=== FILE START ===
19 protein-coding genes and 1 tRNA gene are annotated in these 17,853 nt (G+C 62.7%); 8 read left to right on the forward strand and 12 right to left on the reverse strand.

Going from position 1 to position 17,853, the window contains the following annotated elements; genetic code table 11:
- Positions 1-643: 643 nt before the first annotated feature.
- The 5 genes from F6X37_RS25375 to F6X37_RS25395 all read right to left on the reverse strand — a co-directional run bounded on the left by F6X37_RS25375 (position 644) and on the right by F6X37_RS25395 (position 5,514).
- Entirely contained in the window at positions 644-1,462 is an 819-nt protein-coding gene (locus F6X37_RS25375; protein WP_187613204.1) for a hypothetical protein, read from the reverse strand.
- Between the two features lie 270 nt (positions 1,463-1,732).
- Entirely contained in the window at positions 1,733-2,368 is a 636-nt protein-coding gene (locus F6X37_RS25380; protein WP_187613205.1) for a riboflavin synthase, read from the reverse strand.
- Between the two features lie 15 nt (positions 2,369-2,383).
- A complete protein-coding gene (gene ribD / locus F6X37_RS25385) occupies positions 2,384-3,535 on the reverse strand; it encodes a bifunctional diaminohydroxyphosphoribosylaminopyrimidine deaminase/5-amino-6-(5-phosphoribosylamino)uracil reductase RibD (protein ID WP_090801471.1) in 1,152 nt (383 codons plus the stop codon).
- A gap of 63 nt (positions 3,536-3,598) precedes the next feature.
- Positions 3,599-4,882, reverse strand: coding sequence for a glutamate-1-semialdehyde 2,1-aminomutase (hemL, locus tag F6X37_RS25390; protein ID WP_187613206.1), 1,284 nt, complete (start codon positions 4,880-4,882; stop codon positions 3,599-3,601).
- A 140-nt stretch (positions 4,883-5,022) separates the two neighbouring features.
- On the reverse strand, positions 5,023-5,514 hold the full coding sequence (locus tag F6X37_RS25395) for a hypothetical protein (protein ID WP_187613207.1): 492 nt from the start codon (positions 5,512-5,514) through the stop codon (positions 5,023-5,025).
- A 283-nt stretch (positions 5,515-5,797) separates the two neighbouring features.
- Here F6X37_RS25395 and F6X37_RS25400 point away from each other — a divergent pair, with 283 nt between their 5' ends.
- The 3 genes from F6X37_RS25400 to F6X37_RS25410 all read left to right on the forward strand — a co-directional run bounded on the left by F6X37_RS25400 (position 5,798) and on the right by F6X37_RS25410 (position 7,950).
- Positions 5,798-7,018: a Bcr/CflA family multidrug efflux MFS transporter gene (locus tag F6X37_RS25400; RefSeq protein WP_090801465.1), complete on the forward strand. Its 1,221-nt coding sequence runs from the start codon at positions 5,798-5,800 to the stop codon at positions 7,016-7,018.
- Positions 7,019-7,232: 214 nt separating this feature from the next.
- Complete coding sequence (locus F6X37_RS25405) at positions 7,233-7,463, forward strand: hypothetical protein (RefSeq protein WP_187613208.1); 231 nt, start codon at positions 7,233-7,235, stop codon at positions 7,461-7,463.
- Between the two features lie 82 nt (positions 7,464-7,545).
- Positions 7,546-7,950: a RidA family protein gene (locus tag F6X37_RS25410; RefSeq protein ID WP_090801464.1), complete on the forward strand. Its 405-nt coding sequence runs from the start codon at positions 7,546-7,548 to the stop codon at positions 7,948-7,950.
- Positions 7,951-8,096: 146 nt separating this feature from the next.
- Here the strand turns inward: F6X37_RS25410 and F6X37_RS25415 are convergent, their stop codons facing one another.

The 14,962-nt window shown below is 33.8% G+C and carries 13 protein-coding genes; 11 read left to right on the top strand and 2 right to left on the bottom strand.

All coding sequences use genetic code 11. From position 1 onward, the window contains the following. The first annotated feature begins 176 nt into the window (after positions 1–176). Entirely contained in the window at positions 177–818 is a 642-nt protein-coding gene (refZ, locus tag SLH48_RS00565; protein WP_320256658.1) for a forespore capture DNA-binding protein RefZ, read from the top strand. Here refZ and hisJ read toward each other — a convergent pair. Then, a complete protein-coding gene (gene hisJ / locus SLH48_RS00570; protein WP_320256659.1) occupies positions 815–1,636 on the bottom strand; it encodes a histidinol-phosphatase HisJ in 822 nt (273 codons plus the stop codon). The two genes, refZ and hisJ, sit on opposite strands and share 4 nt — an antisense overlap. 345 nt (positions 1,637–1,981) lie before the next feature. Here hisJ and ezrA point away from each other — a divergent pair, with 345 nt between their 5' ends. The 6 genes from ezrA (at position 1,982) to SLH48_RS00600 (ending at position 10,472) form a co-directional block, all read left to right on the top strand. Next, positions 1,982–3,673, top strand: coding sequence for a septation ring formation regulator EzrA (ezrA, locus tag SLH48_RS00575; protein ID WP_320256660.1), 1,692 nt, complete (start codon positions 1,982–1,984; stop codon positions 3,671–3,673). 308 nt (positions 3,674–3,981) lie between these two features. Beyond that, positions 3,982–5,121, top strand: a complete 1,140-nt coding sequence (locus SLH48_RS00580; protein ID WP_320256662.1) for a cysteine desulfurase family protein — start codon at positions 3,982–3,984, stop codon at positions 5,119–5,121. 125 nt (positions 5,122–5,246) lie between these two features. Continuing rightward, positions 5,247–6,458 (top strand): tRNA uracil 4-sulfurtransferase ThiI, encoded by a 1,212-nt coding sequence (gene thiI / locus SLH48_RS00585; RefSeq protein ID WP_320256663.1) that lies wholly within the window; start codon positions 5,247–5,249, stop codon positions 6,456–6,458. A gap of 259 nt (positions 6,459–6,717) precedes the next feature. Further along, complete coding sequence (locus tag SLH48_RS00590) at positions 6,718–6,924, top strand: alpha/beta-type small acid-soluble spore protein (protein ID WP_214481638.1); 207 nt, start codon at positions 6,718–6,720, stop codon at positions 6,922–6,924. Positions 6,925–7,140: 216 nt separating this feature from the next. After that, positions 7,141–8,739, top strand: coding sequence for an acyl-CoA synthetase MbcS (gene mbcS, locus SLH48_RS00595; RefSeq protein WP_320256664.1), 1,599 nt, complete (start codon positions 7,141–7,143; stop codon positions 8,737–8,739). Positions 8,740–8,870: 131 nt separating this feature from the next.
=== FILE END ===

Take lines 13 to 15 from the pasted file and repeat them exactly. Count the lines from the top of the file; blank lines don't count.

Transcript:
- On the reverse strand, positions 5,023-5,514 hold the full coding sequence (locus tag F6X37_RS25395) for a hypothetical protein (protein ID WP_187613207.1): 492 nt from the start codon (positions 5,512-5,514) through the stop codon (positions 5,023-5,025).
- A 283-nt stretch (positions 5,515-5,797) separates the two neighbouring features.
- Here F6X37_RS25395 and F6X37_RS25400 point away from each other — a divergent pair, with 283 nt between their 5' ends.